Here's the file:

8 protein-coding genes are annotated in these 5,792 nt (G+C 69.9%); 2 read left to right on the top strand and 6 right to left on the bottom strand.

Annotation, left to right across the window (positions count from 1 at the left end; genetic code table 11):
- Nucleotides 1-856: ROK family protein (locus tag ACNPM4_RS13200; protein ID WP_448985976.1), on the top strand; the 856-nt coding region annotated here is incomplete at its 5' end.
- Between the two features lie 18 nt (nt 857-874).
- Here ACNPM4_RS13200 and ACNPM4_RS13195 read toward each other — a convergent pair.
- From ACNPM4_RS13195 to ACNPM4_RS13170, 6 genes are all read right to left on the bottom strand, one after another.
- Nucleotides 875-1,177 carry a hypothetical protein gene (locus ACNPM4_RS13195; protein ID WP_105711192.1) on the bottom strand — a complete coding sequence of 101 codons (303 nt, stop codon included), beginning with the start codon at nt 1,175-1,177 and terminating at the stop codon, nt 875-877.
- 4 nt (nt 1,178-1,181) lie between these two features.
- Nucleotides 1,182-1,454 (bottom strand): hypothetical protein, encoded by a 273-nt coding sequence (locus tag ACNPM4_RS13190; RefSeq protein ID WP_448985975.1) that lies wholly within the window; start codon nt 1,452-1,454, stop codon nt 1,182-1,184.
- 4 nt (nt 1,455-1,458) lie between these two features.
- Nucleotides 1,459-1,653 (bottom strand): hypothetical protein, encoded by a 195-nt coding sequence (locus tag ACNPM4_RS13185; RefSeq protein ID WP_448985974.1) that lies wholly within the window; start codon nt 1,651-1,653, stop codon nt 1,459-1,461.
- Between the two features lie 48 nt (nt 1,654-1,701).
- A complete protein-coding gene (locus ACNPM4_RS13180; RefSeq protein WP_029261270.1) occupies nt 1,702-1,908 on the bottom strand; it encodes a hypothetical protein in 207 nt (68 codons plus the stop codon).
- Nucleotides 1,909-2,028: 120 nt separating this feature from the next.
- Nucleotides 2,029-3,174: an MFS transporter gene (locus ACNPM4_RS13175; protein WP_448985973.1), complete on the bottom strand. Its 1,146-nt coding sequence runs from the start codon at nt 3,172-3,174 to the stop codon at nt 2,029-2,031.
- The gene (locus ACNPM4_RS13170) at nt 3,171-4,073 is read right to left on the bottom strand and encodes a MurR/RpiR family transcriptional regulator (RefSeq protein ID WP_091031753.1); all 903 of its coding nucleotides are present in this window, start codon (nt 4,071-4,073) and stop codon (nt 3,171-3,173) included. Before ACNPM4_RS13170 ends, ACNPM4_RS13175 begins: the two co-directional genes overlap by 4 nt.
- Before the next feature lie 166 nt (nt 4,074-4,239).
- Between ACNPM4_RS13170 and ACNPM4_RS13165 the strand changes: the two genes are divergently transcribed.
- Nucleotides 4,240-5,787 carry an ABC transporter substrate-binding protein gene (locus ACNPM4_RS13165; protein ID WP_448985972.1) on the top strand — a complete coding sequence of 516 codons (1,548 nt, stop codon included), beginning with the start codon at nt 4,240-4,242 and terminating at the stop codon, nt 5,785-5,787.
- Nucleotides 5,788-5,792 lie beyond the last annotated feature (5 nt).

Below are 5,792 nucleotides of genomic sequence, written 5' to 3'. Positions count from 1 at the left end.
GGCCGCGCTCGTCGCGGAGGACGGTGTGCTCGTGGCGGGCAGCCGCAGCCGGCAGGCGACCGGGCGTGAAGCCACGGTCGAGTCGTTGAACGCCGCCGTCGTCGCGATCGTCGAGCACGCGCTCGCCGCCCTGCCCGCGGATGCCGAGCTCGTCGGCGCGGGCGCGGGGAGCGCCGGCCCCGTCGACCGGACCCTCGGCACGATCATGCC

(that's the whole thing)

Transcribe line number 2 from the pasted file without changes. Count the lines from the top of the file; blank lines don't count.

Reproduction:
Annotation, left to right across the window (positions count from 1 at the left end; genetic code table 11):